Abstract:

While researchers, especially in academia, study and research the phenomena of inclusion of sexual minority and gender marginalized groups, seldom the European Higher Education Institutions (HEI) act on lowering the cultural and educational barriers to their proactive inclusion. The challenge in European HEIs is that gender, and sexual orientation discrimination remains an issue not adequately addressed. Following a mixed methods research design of quantitative and qualitative research techniques and tools, which is applied in five (5) European countries (Italy, Greece, Ireland, Slovenia, and Spain) and that combines desk research, evaluation, and weighting processes for a Matrix-based on Objective indicators and Survey for students and staff of the HEI to gauge the perception of inclusiveness in the HEI context, XENIA HEI Inclusiveness Index is an instrument that will allow universities to gauge and assess their inclusiveness in the domain of discrimination and exclusion based on gender identity and sexual orientation. The index will allow capturing the depth and reach of policies, programmes, and initiatives of HEIs in tackling the phenomena and dynamics of exclusion of LGBT+ (lesbian, gay, bisexual, trans, and other marginalized groups on the basis of gender and sexual identity) and cisgender women exposed to the risk of discrimination.

Keywords: gender identity, higher education, LGBT+ rights, XENIA inclusiveness index

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3 From Achilles to Chris Kyle-Militarized Masculinity and Hollywood in the Post-9/11 Era

Authors: Mary M. Park

Abstract:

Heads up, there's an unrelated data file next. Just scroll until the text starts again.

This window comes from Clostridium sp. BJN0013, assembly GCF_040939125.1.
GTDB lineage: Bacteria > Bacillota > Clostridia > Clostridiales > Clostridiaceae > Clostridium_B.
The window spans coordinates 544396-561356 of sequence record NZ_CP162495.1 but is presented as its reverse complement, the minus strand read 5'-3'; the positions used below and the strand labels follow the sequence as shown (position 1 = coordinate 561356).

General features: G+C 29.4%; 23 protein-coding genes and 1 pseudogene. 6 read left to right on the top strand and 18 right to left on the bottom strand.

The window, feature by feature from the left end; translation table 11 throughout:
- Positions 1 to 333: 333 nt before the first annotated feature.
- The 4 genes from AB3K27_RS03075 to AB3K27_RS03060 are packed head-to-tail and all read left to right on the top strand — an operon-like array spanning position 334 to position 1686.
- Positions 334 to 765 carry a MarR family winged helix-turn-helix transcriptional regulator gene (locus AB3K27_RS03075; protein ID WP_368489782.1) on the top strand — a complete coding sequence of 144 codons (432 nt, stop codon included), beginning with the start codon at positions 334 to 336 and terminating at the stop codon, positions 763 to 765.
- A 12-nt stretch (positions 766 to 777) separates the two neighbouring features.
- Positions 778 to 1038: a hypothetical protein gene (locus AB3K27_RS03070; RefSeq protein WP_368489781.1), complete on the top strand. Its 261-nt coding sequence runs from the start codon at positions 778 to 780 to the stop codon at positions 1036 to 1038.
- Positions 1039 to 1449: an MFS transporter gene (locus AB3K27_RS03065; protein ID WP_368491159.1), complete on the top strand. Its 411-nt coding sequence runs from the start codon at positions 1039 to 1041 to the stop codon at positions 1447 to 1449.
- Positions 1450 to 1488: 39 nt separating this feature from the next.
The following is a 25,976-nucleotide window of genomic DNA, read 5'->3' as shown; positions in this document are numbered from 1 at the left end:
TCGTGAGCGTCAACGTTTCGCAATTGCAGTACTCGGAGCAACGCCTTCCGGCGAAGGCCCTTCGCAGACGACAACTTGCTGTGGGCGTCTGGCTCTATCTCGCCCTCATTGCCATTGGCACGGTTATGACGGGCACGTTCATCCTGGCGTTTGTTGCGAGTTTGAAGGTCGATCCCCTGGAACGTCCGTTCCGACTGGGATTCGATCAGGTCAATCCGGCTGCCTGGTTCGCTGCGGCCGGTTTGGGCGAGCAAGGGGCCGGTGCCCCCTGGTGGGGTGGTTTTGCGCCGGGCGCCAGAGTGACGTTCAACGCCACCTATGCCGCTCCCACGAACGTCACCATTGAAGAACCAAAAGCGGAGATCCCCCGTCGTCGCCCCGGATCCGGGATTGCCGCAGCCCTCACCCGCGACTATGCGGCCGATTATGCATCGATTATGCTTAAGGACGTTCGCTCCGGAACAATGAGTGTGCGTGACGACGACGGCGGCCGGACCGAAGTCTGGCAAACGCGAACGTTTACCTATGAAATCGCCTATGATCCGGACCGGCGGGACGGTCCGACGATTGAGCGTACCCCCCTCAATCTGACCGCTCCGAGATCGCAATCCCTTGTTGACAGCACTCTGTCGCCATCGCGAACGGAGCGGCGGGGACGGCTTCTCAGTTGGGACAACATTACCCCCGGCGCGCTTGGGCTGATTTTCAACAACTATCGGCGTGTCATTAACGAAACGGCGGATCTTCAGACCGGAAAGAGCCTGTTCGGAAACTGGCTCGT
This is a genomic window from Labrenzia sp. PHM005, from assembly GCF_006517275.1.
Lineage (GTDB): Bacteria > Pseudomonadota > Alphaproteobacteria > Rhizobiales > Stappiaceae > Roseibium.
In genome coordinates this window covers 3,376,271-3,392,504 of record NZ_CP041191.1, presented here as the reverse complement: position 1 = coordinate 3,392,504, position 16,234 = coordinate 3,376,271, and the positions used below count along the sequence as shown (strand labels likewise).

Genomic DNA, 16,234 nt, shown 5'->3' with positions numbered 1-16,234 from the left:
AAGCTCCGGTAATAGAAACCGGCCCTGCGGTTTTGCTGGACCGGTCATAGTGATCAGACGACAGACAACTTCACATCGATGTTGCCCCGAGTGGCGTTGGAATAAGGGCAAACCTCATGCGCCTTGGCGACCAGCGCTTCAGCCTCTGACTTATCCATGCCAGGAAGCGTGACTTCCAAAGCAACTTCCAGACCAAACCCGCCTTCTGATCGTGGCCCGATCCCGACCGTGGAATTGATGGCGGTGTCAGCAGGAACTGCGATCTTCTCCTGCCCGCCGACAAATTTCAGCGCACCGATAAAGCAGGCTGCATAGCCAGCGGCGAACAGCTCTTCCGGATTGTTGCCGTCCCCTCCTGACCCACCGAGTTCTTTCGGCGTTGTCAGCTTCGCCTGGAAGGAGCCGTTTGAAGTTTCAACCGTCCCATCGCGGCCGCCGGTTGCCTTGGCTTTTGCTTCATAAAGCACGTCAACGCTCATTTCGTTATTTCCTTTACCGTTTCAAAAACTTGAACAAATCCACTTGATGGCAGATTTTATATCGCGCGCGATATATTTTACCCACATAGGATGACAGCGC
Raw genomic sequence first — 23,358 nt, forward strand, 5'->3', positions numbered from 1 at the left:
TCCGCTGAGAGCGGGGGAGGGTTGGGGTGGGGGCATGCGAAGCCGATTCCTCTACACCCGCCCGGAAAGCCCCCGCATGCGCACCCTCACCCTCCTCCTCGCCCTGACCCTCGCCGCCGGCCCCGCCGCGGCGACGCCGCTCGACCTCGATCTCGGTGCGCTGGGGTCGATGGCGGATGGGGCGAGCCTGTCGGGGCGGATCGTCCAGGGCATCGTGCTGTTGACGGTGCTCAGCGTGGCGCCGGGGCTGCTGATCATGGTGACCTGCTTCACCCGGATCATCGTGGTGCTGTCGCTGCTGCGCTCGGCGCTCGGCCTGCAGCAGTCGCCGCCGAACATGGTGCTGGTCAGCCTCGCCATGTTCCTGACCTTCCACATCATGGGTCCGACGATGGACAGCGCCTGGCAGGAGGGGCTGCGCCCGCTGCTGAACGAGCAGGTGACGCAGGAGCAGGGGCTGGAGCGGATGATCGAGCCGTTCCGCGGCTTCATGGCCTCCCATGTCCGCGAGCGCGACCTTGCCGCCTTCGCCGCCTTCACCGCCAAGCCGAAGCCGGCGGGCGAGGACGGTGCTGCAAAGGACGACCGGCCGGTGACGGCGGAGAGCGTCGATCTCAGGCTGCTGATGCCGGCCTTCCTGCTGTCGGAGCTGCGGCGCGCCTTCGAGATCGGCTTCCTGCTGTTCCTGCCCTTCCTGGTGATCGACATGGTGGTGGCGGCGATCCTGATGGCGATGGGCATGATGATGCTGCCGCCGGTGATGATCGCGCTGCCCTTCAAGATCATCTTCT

Hollywood has had a long and enduring history of showcasing the United States military to civilian audiences, and the portrayals of soldiers in films have had a definite impact on the civilian perception of the US military. The growing gap between the civilian population and the military in the US has led to certain stereotypes of military personnel to proliferate, especially in the area of militarized masculinity, which has often been harmful to the psychological and spiritual wellbeing of military personnel. Examining Hollywood's portrayal of soldiers can serve to enhance our understanding of how civilians may be influenced in their perception of military personnel. Moreover, it can provide clues as to how male military personnel may also be influenced by Hollywood films as they form their own military identity. The post 9/11 era has seen numerous high budget films lionizing a particular type of soldier, the 'warrior-hero', who adheres to a traditional form of hegemonic masculinity and exhibits traits such as physical strength, bravery, stoicism, and an eagerness to fight. This paper examines how the portrayal of the 'warrior-hero' perpetuates a negative stereotype that soldiers are a blend of superheroes and emotionless robots and, therefore, inherently different from civilians. This paper examines the portrayal of militarized masculinity in three of the most successful war films of the post-9/11 era; Black Hawk Down (2001), The Hurt Locker (2008), and American Sniper (2014). The characters and experiences of the soldiers depicted in these films are contrasted with the lived experiences of soldiers during the Iraq and Afghanistan wars. Further, there is an analysis of popular films depicting ancient warriors, such as Troy (2004) and 300 (2007), which were released during the early years of the War on Terror. This paper draws on the concept of hegemonic militarised masculinity by leading scholars and feminist international relations theories on militarized masculinity. This paper uses veteran testimonies collected from a range of public sources, as well as previous studies on the link between traditional masculinity and war-related mental illness. This paper concludes that the seemingly exclusive portrayal of soldiers as 'warrior-heroes' in films in the post-9/11 era is misleading and damaging to civil-military relations and that the reality of the majority of soldiers' experiences is neglected in Hollywood films. As civilians often believe they are being shown true depictions of the US military in Hollywood films, especially in films that portray real events, it is important to find the differences between the idealized fictional 'warrior-heroes' and the reality of the soldiers on the ground in the War on Terror.